ROBERT H. JACKSON “OPENING STATEMENT AT THE INTERNATIONAL MILITARY TRIBUNAL” (21 NOVEMBER 1945)
- With the benefit of hindsight, contemporary audiences may view the International Military Tribunal (IMT) as the “inevitable” solution to the dilemma the Allied Powers faced in dealing with captured Nazi leaders. Return to the quotation from Gordon Dean in the critical essay. If public sentiment called for mass executions, why have a trial at all? Think critically about the purposes for trials in general. What does a trial do for a community? Generate a list of the benefits of holding a trial to prosecute the Nazi leaders. Once you have completed that list, look at your assumptions. Are these fair expectations for a trial? Do the benefits of having a trial outweigh any possible costs? As you ponder solutions to the Allied Powers’ dilemma, can you envision other alternatives to a trial or mass executions?
- Throughout his speech, Robert Jackson invoked the term “civilization.” How does Jackson use that term? Who might constitute “civilization”? Who is not part of “civilization,” in Jackson’s conception or the term?
- Jackson never used the term “Holocaust” in this speech, but he did discuss at length the treatment of Jewish populations during World War II. What did he have to say about the atrocities we now refer to as the Holocaust? What might account for the way Jackson chose to talk about these atrocities?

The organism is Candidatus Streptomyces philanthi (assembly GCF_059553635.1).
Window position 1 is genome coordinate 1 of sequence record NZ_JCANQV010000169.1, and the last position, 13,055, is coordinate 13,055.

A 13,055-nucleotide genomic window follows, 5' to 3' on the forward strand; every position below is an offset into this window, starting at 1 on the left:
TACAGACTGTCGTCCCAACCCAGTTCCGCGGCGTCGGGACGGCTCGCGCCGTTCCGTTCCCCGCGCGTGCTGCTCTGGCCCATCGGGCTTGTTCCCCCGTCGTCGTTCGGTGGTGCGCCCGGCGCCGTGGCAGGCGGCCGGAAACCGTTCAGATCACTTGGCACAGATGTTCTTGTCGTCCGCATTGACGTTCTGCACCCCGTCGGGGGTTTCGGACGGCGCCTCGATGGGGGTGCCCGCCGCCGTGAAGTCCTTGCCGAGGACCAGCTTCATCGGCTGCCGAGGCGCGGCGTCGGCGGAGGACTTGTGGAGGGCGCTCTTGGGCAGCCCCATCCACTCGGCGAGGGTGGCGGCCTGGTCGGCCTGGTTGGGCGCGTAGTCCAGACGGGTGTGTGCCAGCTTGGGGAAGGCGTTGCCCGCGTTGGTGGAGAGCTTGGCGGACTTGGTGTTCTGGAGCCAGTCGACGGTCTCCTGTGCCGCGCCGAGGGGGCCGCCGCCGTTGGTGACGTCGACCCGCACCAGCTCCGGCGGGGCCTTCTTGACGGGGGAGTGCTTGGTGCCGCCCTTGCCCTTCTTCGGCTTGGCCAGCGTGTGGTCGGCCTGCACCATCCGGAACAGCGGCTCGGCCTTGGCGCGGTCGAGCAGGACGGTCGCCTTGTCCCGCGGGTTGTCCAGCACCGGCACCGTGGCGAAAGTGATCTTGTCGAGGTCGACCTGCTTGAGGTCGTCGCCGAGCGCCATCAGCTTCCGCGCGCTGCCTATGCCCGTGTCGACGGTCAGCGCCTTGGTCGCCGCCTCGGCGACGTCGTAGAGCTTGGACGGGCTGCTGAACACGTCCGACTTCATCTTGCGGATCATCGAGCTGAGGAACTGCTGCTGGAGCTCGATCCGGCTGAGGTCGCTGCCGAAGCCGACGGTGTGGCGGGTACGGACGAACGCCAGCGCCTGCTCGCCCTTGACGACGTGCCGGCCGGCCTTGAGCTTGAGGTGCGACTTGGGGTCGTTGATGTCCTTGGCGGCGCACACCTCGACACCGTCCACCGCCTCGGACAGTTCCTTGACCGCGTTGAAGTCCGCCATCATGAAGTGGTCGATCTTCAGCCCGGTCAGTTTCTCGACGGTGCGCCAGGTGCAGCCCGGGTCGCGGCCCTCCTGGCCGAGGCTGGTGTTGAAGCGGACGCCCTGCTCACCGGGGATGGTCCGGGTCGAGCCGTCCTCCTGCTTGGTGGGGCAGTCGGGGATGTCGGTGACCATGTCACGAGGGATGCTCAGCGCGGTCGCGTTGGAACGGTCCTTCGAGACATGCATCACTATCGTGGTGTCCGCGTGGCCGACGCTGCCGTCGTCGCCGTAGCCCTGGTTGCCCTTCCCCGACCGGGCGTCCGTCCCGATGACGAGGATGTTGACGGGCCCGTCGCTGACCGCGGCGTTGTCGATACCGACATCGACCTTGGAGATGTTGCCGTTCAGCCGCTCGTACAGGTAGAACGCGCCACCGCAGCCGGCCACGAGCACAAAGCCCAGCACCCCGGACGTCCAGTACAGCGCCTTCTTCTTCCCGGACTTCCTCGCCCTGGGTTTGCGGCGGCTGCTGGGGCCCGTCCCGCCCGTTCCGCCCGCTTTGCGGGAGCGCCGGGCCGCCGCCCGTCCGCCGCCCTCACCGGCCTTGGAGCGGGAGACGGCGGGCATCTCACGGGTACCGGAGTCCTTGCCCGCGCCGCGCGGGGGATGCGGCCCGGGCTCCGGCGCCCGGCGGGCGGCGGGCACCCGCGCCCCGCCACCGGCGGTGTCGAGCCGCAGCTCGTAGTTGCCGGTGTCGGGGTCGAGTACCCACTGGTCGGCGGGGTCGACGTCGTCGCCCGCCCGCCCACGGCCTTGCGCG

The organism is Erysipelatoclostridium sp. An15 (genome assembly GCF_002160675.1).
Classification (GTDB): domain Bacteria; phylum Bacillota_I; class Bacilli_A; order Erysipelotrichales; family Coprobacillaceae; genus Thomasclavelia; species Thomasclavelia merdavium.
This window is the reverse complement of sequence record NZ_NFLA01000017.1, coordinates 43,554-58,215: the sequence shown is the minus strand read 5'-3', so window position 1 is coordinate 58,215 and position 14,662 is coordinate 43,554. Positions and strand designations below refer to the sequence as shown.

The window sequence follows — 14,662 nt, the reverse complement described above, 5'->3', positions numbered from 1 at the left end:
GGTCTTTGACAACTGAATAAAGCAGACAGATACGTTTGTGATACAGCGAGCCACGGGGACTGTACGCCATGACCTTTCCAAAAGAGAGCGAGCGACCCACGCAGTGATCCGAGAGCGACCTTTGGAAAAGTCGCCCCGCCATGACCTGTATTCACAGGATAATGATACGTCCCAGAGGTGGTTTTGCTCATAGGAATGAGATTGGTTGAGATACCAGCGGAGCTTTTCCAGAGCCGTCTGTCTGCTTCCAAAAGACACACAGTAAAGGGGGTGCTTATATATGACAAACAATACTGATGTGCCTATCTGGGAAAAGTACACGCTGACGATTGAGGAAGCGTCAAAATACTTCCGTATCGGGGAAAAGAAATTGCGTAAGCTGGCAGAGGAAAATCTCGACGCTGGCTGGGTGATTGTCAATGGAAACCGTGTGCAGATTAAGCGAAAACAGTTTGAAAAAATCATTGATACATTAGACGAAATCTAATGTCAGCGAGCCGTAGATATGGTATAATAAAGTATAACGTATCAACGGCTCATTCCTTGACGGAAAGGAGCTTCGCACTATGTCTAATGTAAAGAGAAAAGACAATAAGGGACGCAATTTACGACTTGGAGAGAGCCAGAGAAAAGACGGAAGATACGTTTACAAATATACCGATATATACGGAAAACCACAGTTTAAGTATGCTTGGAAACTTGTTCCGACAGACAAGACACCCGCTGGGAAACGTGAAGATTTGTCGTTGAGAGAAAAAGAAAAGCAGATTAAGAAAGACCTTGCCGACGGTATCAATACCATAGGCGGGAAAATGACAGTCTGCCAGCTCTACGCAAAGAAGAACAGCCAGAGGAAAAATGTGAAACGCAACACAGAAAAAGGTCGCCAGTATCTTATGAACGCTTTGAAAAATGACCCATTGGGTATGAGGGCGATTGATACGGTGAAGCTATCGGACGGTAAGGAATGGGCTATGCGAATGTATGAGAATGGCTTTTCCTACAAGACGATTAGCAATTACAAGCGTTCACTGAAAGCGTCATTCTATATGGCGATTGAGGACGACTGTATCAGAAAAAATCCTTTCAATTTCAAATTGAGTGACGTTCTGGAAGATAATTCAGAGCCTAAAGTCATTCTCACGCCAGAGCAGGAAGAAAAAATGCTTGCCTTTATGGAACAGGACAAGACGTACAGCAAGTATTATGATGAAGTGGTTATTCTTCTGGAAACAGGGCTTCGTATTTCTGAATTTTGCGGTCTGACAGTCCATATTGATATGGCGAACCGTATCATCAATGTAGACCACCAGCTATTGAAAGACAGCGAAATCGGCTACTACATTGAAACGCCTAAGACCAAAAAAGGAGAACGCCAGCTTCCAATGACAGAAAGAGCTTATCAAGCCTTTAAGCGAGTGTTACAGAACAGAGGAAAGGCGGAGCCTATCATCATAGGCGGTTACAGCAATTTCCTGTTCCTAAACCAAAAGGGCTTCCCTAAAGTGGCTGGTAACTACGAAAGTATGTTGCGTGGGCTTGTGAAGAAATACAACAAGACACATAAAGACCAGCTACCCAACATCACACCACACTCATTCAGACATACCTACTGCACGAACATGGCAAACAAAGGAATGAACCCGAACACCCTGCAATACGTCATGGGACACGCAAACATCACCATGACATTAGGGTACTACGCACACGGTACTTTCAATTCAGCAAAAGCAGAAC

- Examine paragraph 192 in the speech text. There Jackson said: “The refuge of the defendants can be only their hope that International Law will lag so far behind the moral sense of mankind that conduct which is crime in moral sense must be regarded as innocence in law.” In this paragraph, Jackson posits a particular relationship between law and morality. What does he mean by the “moral sense of mankind?” How might one determine the “moral sense of mankind?” What is his argument about the relationship between law and morality? Do you agree with this argument? Why or why not?
- Return to the discussion of ex post facto law in the interpretive essay. Is Jackson’s response to charges that the IMT was creating ex post facto law persuasive? Do you agree with those critics that the IMT did violate prescriptions against ex post factolaw? If yes, do you think that this set a dangerous precedent? Why or why not? Should the international community or individual nation-states be able to revise the law to prosecute atrocities that were not defined as such when the events took place?